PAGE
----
2010 marks the 200th anniversary of the birth of Robert Schumann, one of the most beloved composers and an influential music critic of the Romantic Movement.
According to cellist Steven Isserlis, writing in Gramophone, Schumann was a complicated musical genius who embodied the passion and imaginative spirit of his age, yet he remains one of the most misunderstood and under-valued of all the great composers.
Now thought to be bi-polar, Schumann was plagued with debilitative bouts of depression. Received wisdom has been that his depression had an unhealthy effect on his compositions, but significantly he actually tended not to compose while unwell, therefore his works cannot be described as a product of madness.
Tragically he did spent the last two years of his life in a mental asylum at his own request after an attempted suicide.
Isserlis surmises that Schumann’s enduring popularity with modern composers is that he seemed to compose without rules, that he swung from conservative music forms to stream- of -consciousness and that there was always experimentation hidden just beneath the surface:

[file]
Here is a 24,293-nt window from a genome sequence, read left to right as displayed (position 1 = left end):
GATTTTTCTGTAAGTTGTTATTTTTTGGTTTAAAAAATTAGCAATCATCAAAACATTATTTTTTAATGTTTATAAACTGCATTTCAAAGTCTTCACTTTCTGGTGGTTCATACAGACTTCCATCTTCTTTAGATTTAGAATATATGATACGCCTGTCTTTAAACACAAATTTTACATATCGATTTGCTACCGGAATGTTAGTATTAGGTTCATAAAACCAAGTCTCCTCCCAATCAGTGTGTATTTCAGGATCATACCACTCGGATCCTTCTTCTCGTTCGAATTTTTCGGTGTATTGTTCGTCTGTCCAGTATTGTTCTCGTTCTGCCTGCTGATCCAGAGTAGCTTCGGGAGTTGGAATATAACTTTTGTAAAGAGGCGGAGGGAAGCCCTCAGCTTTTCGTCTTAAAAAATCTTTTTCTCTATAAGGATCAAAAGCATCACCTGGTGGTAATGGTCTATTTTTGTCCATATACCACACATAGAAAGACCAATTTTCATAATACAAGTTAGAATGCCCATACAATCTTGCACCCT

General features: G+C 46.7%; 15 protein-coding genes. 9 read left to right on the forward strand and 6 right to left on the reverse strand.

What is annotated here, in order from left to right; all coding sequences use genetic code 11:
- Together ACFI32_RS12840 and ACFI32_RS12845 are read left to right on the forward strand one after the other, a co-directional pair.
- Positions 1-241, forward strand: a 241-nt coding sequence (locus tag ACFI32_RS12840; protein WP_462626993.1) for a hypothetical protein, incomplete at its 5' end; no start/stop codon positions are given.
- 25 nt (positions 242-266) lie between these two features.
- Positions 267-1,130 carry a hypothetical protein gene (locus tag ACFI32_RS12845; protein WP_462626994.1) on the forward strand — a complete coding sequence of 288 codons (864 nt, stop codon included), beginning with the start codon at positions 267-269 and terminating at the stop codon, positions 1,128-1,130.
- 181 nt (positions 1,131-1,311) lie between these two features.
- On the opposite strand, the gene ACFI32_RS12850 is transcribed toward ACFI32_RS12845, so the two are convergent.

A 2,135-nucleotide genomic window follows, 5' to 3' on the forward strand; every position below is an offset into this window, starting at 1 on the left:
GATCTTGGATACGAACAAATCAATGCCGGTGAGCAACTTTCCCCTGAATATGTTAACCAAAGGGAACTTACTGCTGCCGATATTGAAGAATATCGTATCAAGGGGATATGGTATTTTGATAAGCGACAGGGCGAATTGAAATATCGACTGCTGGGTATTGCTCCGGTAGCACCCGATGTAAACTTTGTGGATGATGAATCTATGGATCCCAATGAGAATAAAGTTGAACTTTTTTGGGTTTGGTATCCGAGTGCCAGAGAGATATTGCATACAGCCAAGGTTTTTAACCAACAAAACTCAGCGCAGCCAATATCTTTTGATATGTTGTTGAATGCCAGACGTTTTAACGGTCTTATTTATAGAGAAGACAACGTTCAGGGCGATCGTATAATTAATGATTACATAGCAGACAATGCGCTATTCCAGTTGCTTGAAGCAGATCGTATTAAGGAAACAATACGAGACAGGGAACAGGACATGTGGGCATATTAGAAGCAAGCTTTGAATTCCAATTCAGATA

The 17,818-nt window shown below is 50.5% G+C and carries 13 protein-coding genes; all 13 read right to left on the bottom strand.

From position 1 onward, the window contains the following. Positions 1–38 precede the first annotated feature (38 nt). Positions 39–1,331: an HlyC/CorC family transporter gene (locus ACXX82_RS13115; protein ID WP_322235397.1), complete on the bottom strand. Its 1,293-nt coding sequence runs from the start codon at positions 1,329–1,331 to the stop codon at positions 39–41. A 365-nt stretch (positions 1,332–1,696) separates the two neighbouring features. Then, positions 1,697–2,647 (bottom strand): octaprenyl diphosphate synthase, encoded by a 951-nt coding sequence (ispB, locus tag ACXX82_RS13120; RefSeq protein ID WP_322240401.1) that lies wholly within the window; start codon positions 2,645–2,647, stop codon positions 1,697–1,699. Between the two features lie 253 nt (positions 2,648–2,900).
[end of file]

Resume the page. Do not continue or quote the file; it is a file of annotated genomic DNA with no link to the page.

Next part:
His restless spirit is constantly searching, probing finding or needing new ways to express his strange inner life . Perhaps more than any other composer, Schumann can take us into the land of dreams.
Resources you may enjoy
- Schumann by Eric F. Jensen
- Touched with fire: manic depressive illness and the artistic temperament by Kay R. Jamison
- Love letters of great men by Ursula Doyle
Selection of popular Schumann pieces on our music databases
- Popular piano works from our Music Online database
- Cello Concerto from our Naxos Database
- Lieder from our Naxos Database